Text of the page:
I suppose we needn't have worried about the rain.
We went for a walk this morning so we could be sure to get one in before it stormed, but it didn't really start raining until this evening so we had plenty of time. Before we left we emptied the tent of all the kids' stuff—foam pads, sleeping bags, pillows, blankets, stuffed animals, flashlights, water bottles, books—and then dragged the tent under the roofed portion of our deck so it could dry off properly before folding it up.
It had already been sprinkling a bit. That's why we wanted to be sure to get a walk in!
We've been having that funny sort of weather where the outside feels exactly the same as the inside, and it feels as if the portal between those two worlds is malfunctioning. There should be some sort of shock—an icy blast, a wave of heat, a thick lick of humidity—but recently there's been nothing. It's just been...nice.
We walked around the block. Well, Rachel, Miriam, Benjamin, and I walked around the block. Phoebe rode in her jogging stroller, feet resting on her snack tray, giving off regal vibes, as if she's being carted in a palanquin. Alexander and Zoë rode their bikes.
They arrived home first, of course, and found that the code box for the garage door was malfunctioning again. So they ran up the street to meet us, begging for the keys so they could get in the house, open the garage door, and put their bikes away like the responsible children that they are.
Our garage code box has been on the fritz. A temporary solution seems to be to replace the batteries, but that solution only lasts a matter of days before the box stops working again, so clearly there's something deeply wrong with it. We're therefore conditioned to bring our house keys with us whenever we leave the house. And today was no different—I grabbed my keys to take along with us, just in case the code box decided to malfunction...even though it worked yesterday.
"Good thing I brought my keys!" I said, handing them off to Zoë. "Remember—put it in flat side down, turn to the left to unlock the door, return the key to the neutral position to remove it from the lock."
She galloped off toward the house and was still working at the lock when the rest of us made our way down the driveway.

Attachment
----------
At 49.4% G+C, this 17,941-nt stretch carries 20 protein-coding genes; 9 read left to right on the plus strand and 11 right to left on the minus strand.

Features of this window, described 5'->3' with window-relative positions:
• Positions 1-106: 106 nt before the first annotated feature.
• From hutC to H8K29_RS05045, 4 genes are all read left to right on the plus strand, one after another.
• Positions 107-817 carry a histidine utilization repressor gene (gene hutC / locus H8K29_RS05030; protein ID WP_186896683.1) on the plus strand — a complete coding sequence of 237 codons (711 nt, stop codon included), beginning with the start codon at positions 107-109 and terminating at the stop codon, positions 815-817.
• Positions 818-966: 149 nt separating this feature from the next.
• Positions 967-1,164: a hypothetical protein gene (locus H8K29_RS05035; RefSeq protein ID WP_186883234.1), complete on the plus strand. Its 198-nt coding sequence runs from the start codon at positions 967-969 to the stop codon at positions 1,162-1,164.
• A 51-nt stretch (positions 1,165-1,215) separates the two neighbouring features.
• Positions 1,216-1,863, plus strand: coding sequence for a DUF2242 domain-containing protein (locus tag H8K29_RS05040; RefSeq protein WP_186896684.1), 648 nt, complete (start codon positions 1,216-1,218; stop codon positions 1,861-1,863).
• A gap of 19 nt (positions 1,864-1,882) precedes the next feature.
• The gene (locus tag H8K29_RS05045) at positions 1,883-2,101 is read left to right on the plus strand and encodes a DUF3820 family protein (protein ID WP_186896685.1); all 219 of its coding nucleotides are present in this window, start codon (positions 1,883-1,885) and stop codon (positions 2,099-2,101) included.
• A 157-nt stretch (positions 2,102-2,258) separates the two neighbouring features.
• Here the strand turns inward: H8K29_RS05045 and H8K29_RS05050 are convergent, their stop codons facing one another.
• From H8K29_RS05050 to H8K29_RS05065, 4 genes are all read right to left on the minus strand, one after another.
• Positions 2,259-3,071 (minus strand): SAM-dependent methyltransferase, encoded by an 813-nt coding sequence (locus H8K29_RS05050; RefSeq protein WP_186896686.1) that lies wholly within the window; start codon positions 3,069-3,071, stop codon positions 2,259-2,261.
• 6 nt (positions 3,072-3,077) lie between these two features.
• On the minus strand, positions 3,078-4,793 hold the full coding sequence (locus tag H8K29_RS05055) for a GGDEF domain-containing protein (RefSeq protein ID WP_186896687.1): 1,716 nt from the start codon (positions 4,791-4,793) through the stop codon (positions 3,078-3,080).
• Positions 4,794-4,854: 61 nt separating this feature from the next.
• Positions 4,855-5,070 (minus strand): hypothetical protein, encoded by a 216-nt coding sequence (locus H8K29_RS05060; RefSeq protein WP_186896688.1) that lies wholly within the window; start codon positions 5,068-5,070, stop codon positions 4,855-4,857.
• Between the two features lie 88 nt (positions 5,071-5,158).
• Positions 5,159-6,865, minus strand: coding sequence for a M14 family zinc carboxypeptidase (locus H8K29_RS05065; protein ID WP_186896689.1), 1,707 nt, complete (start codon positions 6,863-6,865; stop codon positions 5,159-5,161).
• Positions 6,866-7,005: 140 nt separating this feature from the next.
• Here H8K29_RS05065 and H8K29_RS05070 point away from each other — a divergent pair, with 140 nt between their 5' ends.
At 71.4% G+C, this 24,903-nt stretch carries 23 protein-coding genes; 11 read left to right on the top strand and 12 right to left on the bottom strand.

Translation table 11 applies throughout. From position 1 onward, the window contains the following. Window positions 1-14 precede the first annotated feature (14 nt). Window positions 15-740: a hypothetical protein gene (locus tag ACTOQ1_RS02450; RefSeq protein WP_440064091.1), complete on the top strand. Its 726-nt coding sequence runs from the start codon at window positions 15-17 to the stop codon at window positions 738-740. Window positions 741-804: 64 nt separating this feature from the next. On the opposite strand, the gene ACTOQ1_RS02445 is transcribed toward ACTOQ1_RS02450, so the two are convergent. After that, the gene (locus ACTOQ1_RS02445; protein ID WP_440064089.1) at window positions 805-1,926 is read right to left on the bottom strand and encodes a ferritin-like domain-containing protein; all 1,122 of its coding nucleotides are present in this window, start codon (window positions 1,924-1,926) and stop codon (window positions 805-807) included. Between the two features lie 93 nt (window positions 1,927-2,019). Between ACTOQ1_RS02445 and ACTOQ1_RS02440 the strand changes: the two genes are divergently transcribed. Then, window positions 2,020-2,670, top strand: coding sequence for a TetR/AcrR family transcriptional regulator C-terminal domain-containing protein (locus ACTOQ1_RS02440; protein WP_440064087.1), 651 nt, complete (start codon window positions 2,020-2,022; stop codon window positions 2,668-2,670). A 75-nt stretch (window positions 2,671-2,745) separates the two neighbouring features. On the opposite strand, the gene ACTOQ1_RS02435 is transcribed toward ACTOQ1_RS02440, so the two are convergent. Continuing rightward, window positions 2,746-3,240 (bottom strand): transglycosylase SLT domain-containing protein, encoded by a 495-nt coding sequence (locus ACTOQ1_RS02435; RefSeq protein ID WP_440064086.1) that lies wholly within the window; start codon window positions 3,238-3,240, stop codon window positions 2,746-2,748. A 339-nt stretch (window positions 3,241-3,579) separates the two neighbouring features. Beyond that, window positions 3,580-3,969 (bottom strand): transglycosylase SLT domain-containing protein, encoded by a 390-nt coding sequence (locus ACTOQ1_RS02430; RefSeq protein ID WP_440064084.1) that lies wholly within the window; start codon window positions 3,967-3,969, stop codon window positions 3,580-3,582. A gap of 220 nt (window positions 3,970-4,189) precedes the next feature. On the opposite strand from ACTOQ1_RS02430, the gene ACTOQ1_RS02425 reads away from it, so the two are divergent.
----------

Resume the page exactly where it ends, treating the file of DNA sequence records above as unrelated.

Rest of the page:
"Want to see our new dugout?" Benjamin asked. "Reed and I rebuilt it better than it was before!"
The roof had collapsed on them during a strength test.
Fortunately the strength test was the two of them standing on the roof of their dugout, so no one was inside at the time of the collapse. After rebuilding it, they can both lie on the roof of their dugout (they haven't tried standing on it yet).
"Sure," I said. "Why not? Let's go look at your dugout."
We left Zoë working on the lock and followed Benjamin into the backyard to admire his dugout (which is really pretty neat).
"Hey, Mom," Zoë called from the gate. "Which way do you turn the key again?"
"Left," I answered. "Lefty loosey. We want to unlock it."
"That's what I thought. But I can't turn it!"
I followed her back up the hill and around the side of the house to the front door so that I could see what she was doing wrong. But she'd done everything right. The key simply wouldn't turn. I tried it over and over again.
"Hmmmm..." I said. "Good thing we have more than one door! To the back door!"
"To the back door!" the kids echoed my cheer.
We walked down the hill and around the house and up the steps to the kitchen door. The key slid smoothly into the lock and easily turned to the left.
"See?" I said, turning the door handle and pushing the door open. "Easy-peas..."
The door thudded to a halt. Our swing bar lock was engaged.
"Oh, you've got to be kidding me!" I muttered.
We don't really use these swing bar locks for added security. They were already installed on most of the doors in the house before we moved in. I don't know if the previous owners thought they added a measure of safety to the house or whether they, like my family growing up, used them to keep would-be escape artists inside.
Josie was forever running away as a child!
And I was so often home alone with her. I don't know how many times I called my mom at work, crying because Josie had disappeared on me...again. Our neighbours were all well trained to just point in whichever direction they saw her sprinting off. Was she headed toward the park? The co-op housing where her friend Dana lived? The (dreaded) lake? Down the alley toward the Real Canadian Superstore?
Those locks weren't a failsafe measure because she quickly learned that if she wanted to get out of the house while they were engaged, all she had to do was open the door as far as she could—which was only a few inches—and then slam it as hard as she could and the locks would bounce open.
With enough of a delayed response from any big people she could at least get a taste of the great outdoors before she was caught again.
So that was the first thing I tried today, only I was breaking in instead of breaking out. No amount of slamming seemed to budge the lock though. It's old and squeaky and apparently they're safer that way because they won't just bounce open like a shiny, brand-new one will.
We tried sticking a stick in there to push it open while keeping the door as closed as possible.
We tried sticking our arm through the gap to see if we could unlock the window. No go.
Benjamin was certain he had left his bedroom window unlocked (though I was fairly certain it was locked because as far as I knew I had been the last one to close it) so Zoë decided she would scale the side of the house to climb in through his window.
She got to the top of the brick, which was really pretty impressive.